Pakistan is experiencing one of the worst disasters in history. Floods have devastated the country killing more than 1500 people and leaving many people homeless. The number of people suffering from this natural disaster could exceed 13 million, which is, according to UN officials, more than the combined total of the 2004 Indian Ocean tsunami, the 2005 Kashmir earthquake and the 2010 Haiti earthquake.
International media and international organizations are focusing on the issue and trying to develop a prompt response to handle the situation better. Since last week, it has been the major issue covered in the front pages of major international newspapers. However, if you live in India and do not have the habit of following the international media, you are unlikely to know the grave nature of the disaster. The Indian media have a strong tendency, wittingly or unwittingly, to ignore developments in the near neighbourhood and do not even bother to give the full account of the disaster. Why is that so? What makes India (and Indian media) ignore the unfolding disaster in Pakistan?
It is true that India also has its own flood issue in Leh and trying to remedy the negative effects of it. However, considering the geographical area and the number of people affected in Leh, it does not get much coverage in the international media compared to Pakistan, because it is not a big issue. To indicate this point, even Indian media does not cover the disaster as much in Leh compared to the corruption in the Common Wealth Games.
First of all, this indicates, again, the lack of a strategic framework in India when it comes to Pakistan. Any strategic framework that focuses only on war-time situation is not more than a war strategy in its essence. Strategic framework has the strategies of both war-time and peacetime in terms of how to handle the other side and in what terms. India has indicated a willingness to continue negotiations with Pakistan and is willing to pursue this process. If India is indeed serious about this, nothing may be more useful to underline this than flood disaster in Pakistan. It is a winning situation for India in any case. India should highly publicize its strong intention to send aid to Pakistan directly and indirectly; whether it is rejected or accepted is the issue of Pakistani elite. Pakistan needs millions in aid following the floods to reconstruct and rebuild all the destroyed lives. It will keep Pakistan busy for quite some time. If India is interested in seizing this opportunity, it is time to do so. If Pakistan accepts Indian help, it will be a moral advantage for India; if Pakistan rejects it, given the circumstances on the ground, India will win the hearts of Pakistani public and the only loser will be Pakistani authorities.
There are two basic reasons why India should do so. First, India should understand that historical conflicts between nations can only be solved through society-to-society interaction. Governing elites are interested in solving such conflicts only if it serves another high interest of the state, which rarely happens. India has shown the signs of understanding this approach when it offered to trade with Pakistan directly. During the time of crises and disasters, people do not ask from whom the help is coming. What they care about is the help itself. In international conflict resolution, there is a term called ‘disaster diplomacy’, which explains how a disaster in one country may open new ways of interaction and how it brings a new perspective to the persisting issues. In 1999, when Turkey had the earthquake, one of the first to help was Greece – then the historical and immediate enemy of Turkey both in the eyes of public and governing elite. Greek help to Turkey and later Turkish help to Greece during its own earthquake in 2000 opened up a new way of seeing each other, and brought a new perspective and understanding between societies. After ten years, now Turkey and Greece enjoy the best relations ever in their history and those who write on Turkish-Greek relations do emphasise the role of disaster diplomacy. This is India’s time, if India is serious to push for a dialogue with Pakistan and to have better relations in future. Societies often have short memories. Historical wars and enmity can be forgotten, but a help to those in need is difficult to forget. In retrospect, one should also note here that India pushed for dialogue and negotiations with Pakistan when it was not a right time both for the other party and international community. But these floods may open new prospects.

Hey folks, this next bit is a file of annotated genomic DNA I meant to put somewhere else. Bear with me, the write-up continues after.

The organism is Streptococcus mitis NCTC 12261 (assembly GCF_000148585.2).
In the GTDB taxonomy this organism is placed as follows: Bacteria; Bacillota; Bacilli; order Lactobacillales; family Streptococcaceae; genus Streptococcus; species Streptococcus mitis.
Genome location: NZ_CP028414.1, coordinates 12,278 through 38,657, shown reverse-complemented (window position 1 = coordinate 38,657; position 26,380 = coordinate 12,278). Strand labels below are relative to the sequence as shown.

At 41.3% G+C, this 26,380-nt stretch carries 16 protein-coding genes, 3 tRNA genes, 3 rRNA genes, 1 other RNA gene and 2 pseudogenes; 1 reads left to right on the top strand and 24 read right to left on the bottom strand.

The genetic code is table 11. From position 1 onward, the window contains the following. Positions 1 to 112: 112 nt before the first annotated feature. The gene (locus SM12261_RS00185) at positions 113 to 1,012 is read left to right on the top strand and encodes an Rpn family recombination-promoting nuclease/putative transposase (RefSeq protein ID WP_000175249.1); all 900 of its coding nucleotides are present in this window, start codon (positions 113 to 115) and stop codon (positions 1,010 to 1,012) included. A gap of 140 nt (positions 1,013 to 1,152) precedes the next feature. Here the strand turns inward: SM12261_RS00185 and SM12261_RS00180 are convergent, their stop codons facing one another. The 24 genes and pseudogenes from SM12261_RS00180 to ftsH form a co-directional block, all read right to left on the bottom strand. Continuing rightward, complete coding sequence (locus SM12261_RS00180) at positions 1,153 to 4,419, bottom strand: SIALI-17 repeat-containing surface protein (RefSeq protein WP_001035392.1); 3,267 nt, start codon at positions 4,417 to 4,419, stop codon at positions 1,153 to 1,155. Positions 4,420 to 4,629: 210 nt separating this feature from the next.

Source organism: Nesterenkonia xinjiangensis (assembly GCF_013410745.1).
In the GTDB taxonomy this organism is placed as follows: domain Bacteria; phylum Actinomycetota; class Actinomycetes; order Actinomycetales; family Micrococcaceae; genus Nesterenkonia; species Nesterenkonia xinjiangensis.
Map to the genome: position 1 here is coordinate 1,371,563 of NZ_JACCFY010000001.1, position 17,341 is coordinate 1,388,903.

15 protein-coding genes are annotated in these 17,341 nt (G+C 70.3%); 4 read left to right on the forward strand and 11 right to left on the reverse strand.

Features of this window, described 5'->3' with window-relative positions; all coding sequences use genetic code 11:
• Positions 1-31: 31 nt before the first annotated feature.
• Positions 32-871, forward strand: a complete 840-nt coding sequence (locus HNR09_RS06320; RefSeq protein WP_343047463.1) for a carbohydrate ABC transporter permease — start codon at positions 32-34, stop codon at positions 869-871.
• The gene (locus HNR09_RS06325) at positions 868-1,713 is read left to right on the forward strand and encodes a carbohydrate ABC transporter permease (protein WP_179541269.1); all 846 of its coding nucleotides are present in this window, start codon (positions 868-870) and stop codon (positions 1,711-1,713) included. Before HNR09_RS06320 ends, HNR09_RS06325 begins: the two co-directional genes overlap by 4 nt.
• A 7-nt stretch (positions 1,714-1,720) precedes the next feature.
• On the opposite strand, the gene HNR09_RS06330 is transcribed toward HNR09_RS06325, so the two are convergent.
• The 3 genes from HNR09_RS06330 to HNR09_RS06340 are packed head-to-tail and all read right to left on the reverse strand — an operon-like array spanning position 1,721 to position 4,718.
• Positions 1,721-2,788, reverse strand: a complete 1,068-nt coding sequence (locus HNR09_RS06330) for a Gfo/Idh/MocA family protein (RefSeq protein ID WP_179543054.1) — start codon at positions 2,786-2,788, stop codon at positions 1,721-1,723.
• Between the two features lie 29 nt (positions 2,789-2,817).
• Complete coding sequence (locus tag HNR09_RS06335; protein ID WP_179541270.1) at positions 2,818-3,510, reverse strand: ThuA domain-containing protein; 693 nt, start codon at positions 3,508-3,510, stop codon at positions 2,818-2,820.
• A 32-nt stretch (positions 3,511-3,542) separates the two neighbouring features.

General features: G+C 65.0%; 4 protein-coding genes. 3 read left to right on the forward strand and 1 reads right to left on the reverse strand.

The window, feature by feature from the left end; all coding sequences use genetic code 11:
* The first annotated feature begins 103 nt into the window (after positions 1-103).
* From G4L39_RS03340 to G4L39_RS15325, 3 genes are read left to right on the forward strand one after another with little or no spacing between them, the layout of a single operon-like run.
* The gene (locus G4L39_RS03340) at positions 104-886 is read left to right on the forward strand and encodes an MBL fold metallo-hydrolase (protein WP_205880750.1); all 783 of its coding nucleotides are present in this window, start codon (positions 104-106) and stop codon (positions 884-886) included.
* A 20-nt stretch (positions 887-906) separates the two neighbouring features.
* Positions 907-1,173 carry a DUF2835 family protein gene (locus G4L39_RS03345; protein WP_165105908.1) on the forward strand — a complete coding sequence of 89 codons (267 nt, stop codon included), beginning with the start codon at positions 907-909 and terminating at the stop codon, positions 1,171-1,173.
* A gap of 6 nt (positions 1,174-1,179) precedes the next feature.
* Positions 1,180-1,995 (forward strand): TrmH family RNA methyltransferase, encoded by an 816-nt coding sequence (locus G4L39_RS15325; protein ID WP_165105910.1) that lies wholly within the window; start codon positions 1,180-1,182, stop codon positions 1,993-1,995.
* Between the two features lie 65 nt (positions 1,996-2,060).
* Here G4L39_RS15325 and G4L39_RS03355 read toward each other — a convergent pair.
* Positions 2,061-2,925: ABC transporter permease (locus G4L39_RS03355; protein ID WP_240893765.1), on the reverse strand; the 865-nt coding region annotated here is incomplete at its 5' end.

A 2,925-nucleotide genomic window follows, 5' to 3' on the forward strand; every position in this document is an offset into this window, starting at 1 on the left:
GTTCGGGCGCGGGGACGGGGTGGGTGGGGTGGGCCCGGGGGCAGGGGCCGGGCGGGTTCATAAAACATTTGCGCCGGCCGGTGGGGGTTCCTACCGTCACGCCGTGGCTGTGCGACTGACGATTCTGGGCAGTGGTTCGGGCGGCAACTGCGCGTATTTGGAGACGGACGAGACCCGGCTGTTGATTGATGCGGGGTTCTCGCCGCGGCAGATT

The second reason is that both the negative and positive results of these floods in Pakistan are likely to affect India much more than any other state. If Pakistan becomes a failed state or a totally militarily controlled state, it will have its repercussions first on India-Pakistan relations. Similarly, if extremists and radical elements emerge stronger in Pakistan in the wake of this disaster, that is also likely to hit India first. Indians should understand that the destiny of India and Pakistan is interlinked. It was the same before partition, and is the same even after partition. Those who write Indian history cannot do so properly without any reference to Pakistan; and those who write Pakistan’s history cannot do so without India.
What is at stake in Pakistan today is also at stake for India. If India is willing to show its humanitarian and global power role, here is the opportunity. And this is a show in which India has nothing to lose. The decision is up to the Indian elite but those who miss historical opportunities usually have to wait several decades more, if not a century, to get a second chance.